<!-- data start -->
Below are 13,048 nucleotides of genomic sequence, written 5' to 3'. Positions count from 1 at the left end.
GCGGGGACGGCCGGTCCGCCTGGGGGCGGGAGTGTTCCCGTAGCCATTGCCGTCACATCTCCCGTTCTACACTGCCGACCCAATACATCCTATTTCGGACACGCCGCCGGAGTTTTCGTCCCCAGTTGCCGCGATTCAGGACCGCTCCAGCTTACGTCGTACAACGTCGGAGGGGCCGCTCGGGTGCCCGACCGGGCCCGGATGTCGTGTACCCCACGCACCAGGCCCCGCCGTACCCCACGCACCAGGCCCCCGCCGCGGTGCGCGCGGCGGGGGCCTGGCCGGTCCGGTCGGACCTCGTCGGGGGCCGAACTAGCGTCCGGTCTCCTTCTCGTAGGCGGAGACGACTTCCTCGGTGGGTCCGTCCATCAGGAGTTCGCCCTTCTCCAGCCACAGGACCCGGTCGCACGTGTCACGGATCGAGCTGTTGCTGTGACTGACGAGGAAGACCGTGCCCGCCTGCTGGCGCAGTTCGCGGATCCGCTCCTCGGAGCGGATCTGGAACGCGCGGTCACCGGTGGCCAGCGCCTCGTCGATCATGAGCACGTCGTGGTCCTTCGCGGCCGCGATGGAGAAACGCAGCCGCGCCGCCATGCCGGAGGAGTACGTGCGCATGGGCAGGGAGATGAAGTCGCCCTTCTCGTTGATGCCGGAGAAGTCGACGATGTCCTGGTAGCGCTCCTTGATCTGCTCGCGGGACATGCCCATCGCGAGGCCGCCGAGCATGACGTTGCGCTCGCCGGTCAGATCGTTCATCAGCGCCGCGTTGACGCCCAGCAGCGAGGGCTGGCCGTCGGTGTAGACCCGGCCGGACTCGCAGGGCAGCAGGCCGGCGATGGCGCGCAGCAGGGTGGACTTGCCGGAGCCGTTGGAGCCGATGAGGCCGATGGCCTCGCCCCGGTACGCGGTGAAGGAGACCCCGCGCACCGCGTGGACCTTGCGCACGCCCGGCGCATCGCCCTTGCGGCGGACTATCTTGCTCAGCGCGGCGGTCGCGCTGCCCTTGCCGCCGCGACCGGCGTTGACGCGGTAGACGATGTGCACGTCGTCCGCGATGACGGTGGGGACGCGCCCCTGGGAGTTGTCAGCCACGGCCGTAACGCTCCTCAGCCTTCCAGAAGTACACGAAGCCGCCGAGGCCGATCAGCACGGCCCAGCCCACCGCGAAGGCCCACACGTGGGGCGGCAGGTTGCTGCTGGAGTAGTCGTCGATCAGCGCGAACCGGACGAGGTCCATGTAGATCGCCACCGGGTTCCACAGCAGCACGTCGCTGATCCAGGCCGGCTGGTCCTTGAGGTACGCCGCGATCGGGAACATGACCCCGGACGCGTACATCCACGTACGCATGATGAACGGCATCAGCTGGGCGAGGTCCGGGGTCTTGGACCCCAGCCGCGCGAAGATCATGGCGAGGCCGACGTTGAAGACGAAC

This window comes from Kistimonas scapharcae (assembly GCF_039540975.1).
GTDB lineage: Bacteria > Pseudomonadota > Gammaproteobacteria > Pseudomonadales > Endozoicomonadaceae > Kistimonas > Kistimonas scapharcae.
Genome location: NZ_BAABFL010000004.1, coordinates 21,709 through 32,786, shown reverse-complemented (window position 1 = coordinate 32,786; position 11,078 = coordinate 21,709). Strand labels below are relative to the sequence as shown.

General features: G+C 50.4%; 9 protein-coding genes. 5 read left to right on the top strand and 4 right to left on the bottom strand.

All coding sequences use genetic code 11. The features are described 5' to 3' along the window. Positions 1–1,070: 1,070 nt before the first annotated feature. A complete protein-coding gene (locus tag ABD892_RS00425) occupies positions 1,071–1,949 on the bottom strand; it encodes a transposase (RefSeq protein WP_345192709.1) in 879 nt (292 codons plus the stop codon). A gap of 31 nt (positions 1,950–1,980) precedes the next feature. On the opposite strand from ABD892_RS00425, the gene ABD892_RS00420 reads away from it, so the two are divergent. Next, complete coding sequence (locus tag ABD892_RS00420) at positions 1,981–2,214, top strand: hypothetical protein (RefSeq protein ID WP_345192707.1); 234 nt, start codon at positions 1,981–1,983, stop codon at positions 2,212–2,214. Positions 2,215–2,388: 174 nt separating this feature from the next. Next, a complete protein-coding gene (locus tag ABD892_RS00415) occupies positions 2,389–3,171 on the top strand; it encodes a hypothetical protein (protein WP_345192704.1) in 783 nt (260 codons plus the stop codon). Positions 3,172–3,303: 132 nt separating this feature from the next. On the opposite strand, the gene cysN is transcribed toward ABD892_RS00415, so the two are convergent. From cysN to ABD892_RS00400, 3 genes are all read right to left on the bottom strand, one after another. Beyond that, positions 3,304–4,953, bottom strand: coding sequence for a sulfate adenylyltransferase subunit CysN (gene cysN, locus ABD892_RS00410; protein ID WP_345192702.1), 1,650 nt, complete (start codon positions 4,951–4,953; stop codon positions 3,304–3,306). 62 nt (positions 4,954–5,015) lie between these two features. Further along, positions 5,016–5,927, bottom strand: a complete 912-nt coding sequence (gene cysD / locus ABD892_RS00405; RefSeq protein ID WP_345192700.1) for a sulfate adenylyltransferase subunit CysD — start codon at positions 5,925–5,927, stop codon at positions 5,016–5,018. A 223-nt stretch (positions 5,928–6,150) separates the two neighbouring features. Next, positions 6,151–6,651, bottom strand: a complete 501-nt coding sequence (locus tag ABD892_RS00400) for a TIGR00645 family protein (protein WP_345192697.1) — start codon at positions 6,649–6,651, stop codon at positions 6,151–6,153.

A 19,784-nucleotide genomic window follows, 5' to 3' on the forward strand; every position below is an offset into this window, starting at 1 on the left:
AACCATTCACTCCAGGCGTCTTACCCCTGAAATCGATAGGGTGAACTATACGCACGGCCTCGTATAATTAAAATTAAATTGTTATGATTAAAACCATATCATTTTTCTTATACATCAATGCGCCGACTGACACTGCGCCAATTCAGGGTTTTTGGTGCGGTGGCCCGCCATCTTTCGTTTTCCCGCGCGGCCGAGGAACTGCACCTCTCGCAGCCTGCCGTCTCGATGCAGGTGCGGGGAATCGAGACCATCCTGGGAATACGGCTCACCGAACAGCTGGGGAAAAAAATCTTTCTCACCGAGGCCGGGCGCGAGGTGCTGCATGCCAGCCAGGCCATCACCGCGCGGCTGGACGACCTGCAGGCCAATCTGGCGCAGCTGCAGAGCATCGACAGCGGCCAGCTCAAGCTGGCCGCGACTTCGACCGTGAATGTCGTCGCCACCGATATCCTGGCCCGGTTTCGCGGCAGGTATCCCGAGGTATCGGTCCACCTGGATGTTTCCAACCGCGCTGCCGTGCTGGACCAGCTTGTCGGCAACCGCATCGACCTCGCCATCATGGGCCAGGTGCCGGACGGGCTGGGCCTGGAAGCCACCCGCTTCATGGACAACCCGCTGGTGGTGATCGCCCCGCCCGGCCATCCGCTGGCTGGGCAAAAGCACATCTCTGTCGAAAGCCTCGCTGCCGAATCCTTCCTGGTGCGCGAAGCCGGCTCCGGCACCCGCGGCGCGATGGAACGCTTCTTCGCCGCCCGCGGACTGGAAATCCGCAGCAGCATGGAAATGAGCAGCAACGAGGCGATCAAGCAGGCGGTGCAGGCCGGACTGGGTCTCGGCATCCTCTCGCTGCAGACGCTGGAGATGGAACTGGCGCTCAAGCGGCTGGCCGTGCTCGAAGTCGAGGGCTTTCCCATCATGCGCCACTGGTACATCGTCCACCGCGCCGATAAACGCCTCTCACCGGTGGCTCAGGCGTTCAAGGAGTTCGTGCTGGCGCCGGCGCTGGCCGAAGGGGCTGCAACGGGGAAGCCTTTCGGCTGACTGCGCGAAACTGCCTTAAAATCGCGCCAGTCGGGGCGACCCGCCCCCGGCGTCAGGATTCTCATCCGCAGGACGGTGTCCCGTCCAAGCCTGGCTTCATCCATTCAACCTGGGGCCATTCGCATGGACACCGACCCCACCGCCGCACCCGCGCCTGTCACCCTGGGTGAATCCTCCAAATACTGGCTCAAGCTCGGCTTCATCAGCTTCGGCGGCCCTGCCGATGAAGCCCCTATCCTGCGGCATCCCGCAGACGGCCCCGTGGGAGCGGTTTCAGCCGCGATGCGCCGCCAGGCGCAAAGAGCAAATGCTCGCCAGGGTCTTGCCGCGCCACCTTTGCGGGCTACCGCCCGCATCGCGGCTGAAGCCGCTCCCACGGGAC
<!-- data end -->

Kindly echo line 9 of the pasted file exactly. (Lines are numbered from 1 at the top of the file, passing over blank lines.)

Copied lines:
AACCATTCACTCCAGGCGTCTTACCCCTGAAATCGATAGGGTGAACTATACGCACGGCCTCGTATAATTAAAATTAAATTGTTATGATTAAAACCATATCATTTTTCTTATACATCAATGCGCCGACTGACACTGCGCCAATTCAGGGTTTTTGGTGCGGTGGCCCGCCATCTTTCGTTTTCCCGCGCGGCCGAGGAACTGCACCTCTCGCAGCCTGCCGTCTCGATGCAGGTGCGGGGAATCGAGACCATCCTGGGAATACGGCTCACCGAACAGCTGGGGAAAAAAATCTTTCTCACCGAGGCCGGGCGCGAGGTGCTGCATGCCAGCCAGGCCATCACCGCGCGGCTGGACGACCTGCAGGCCAATCTGGCGCAGCTGCAGAGCATCGACAGCGGCCAGCTCAAGCTGGCCGCGACTTCGACCGTGAATGTCGTCGCCACCGATATCCTGGCCCGGTTTCGCGGCAGGTATCCCGAGGTATCGGTCCACCTGGATGTTTCCAACCGCGCTGCCGTGCTGGACCAGCTTGTCGGCAACCGCATCGACCTCGCCATCATGGGCCAGGTGCCGGACGGGCTGGGCCTGGAAGCCACCCGCTTCATGGACAACCCGCTGGTGGTGATCGCCCCGCCCGGCCATCCGCTGGCTGGGCAAAAGCACATCTCTGTCGAAAGCCTCGCTGCCGAATCCTTCCTGGTGCGCGAAGCCGGCTCCGGCACCCGCGGCGCGATGGAACGCTTCTTCGCCGCCCGCGGACTGGAAATCCGCAGCAGCATGGAAATGAGCAGCAACGAGGCGATCAAGCAGGCGGTGCAGGCCGGACTGGGTCTCGGCATCCTCTCGCTGCAGACGCTGGAGATGGAACTGGCGCTCAAGCGGCTGGCCGTGCTCGAAGTCGAGGGCTTTCCCATCATGCGCCACTGGTACATCGTCCACCGCGCCGATAAACGCCTCTCACCGGTGGCTCAGGCGTTCAAGGAGTTCGTGCTGGCGCCGGCGCTGGCCGAAGGGGCTGCAACGGGGAAGCCTTTCGGCTGACTGCGCGAAACTGCCTTAAAATCGCGCCAGTCGGGGCGACCCGCCCCCGGCGTCAGGATTCTCATCCGCAGGACGGTGTCCCGTCCAAGCCTGGCTTCATCCATTCAACCTGGGGCCATTCGCATGGACACCGACCCCACCGCCGCACCCGCGCCTGTCACCCTGGGTGAATCCTCCAAATACTGGCTCAAGCTCGGCTTCATCAGCTTCGGCGGCCCTGCCGATGAAGCCCCTATCCTGCGGCATCCCGCAGACGGCCCCGTGGGAGCGGTTTCAGCCGCGATGCGCCGCCAGGCGCAAAGAGCAAATGCTCGCCAGGGTCTTGCCGCGCCACCTTTGCGGGCTACCGCCCGCATCGCGGCTGAAGCCGCTCCCACGGGAC